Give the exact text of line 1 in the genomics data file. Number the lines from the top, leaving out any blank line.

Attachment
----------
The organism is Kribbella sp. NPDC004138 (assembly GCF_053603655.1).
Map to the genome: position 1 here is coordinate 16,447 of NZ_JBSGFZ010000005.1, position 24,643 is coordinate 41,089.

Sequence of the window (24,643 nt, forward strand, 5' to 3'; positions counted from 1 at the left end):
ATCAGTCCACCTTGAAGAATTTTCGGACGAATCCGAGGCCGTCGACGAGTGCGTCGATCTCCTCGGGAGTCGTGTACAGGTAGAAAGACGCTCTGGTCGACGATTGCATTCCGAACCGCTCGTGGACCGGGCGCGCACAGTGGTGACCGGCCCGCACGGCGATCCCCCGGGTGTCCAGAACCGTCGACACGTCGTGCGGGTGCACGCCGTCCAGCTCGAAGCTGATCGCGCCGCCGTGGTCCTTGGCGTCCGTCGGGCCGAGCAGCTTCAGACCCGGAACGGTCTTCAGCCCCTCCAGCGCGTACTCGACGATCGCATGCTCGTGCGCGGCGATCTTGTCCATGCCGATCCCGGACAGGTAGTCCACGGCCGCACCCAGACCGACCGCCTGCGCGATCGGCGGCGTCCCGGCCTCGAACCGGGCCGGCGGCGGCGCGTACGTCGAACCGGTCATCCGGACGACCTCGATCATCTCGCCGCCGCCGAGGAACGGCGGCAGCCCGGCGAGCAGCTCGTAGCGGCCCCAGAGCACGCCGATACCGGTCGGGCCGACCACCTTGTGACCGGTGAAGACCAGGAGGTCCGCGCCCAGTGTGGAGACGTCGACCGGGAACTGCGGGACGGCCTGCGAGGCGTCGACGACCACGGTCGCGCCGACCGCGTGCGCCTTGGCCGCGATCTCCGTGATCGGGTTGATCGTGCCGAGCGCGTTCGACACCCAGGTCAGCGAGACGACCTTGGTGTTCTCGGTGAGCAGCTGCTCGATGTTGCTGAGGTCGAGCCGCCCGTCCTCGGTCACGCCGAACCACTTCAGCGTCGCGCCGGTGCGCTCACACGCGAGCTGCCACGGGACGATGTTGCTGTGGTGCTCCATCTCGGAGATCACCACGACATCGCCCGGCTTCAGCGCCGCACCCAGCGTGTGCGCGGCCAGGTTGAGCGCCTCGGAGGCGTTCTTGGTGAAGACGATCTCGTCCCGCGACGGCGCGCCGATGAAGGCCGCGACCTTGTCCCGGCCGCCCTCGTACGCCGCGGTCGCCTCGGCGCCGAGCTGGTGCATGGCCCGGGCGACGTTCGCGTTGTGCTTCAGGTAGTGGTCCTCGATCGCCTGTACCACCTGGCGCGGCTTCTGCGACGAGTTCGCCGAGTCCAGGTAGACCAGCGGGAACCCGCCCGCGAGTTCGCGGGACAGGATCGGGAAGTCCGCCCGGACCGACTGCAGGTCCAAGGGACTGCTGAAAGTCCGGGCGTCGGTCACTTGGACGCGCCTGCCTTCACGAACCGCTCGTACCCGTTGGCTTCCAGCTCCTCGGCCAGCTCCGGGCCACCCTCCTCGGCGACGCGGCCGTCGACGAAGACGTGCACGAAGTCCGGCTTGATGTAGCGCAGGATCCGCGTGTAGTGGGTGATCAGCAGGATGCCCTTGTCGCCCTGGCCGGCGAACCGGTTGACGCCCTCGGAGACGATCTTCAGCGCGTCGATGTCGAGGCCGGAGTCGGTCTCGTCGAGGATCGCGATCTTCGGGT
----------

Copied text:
The organism is Kribbella sp. NPDC004138 (assembly GCF_053603655.1).